After the surgery, the plastic surgeon repairs any visible scars. For larger tumors, the surgical site is reconstructed with a skin graft, taken from a discreet place elsewhere on your body. The team works hard to ensure you are happy with the final results.

Radiation for Merkel Cell Carcinoma

Our experienced radiation oncologists partner with our dermatologic oncologists to deliver the latest radiation therapy — high-energy rays or special radioactive sources that damage cancer cells and stop them from growing.

  • External Beam Radiation Therapy: External beam radiation uses a large machine to aim high-energy radiation beams at your cancer from outside your body. Our specialists treat as small an area as possible to avoid causing unnecessary damage to your healthy tissue.

  • High-Dose Rate (HDR) Brachytherapy: This is a method of brachytherapy that delivers radiation to the lesion at the surface of the skin. In HDR brachytherapy, a radioactive wire is attached to a highly specialized robotic machine. The robotic machine carefully guides the delivery of the radiation directly into the tumor and removes the wire after the session.

  • Total Skin Electron Therapy: Rotational Total Skin Electron Therapy (RTSEI) and static Total Skin Electron Irradiation (TSEI) are advanced approaches to treating this skin disorder. During TSEI, a patient's entire skin is treated with low-energy electrons. This radiation penetrates very superficially, protecting internal organs and other structures.

  • Proton Beam Therapy

Merkel Cell Carcinoma can respond well to radiation therapy, and we may recommend it when: 

  • You’ve had surgery for Merkel Cell Carcinoma and it is offered to lower the risk of recurrence. 

  • The cancer is located in a place that’s hard to treat with surgery, such as the eyelids, tip of the nose or ears. 

  • The cancer was not responsive to drug therapy and involves limited areas. 

  • The cancer has spread to high risk areas such as the brain.

Immunotherapy for Merkel Cell Carcinoma

Immunotherapy represents a new and highly effective way to treat Merkel Cell Carcinoma.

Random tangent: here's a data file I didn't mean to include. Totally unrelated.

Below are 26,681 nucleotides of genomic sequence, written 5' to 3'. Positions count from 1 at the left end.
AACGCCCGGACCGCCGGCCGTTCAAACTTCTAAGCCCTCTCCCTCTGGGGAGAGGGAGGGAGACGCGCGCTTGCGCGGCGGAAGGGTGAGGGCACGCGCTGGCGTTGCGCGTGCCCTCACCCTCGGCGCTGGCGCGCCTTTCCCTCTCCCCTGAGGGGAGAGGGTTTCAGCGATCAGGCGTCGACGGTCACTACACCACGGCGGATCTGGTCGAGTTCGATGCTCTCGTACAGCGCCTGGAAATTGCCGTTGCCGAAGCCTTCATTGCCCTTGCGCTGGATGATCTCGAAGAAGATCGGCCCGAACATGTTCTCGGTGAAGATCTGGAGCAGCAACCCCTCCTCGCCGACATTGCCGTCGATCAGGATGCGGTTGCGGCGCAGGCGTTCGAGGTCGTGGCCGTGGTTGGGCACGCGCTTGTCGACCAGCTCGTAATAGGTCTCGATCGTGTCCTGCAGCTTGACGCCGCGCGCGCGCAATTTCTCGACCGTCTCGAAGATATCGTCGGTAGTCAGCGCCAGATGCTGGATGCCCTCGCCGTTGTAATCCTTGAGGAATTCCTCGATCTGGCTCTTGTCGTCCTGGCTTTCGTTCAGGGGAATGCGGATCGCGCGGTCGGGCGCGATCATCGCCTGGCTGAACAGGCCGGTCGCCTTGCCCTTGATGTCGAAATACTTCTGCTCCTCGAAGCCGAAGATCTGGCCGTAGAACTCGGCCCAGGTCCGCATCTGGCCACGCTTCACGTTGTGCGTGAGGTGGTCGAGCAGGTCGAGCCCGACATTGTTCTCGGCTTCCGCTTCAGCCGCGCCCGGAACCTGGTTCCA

Immunotherapies work to stimulate immune responses directed against the tumor cells to clear the cancer. Newer immunotherapy strategies target specific checkpoints in the immune system, which activate T-cells or reinvigorate exhausted T-cells to eliminate tumors. The main class of therapy is called immune checkpoint inhibitors (ICI), which include antibody therapy that blocks PD-1 and PD-L1 on immune cells and tumor cells. Anti-PD-1 and anti-PD-L1 therapies can produce durable responses in patients with active Merkel Cell Carcinoma. Many responding patients can eventually be monitored off active treatment. Additionally, anti-PD-1 and anti-PD-L1 immunotherapies are being studied in clinical trials as a way to prevent recurrence of Merkel Cell Carcinoma after surgery. While these therapies generally are well tolerated, auto-immune type side effects can occur. These can require prompt management by experienced providers.

While many patients with advanced Merkel Cell Carcinoma will have a durable response with anti-PD-1 and anti-PD-L1 therapies, not every patient responds to these therapies and alternative options are needed. New immunotherapy strategies are currently being explored in clinical trials at this time.


Merkel Cell Carcinoma is often responsive to chemotherapy, but the response may not be durable. Immunotherapy is usually a better choice when the disease is advanced. But chemotherapy can help relieve symptoms or extend survival for some patients and may be a good option in patients whose cancer progress on immunotherapy.

Follow-Up Care

Your physician will want to see you every three to six months following your treatment if there are no signs of active cancer. You may need to repeat any of the diagnostic tests to make sure the cancer is not returning.

Merkel Cell Carcinoma can return after treatment. To protect yourself from a recurrence, you should:

  • Stay out of the sun, especially during the hottest hours of the day

  • Always protect your body from the sun with hats, long sleeves, sunglasses and sunscreen

  • Regularly check your skin for new or changing moles or other marks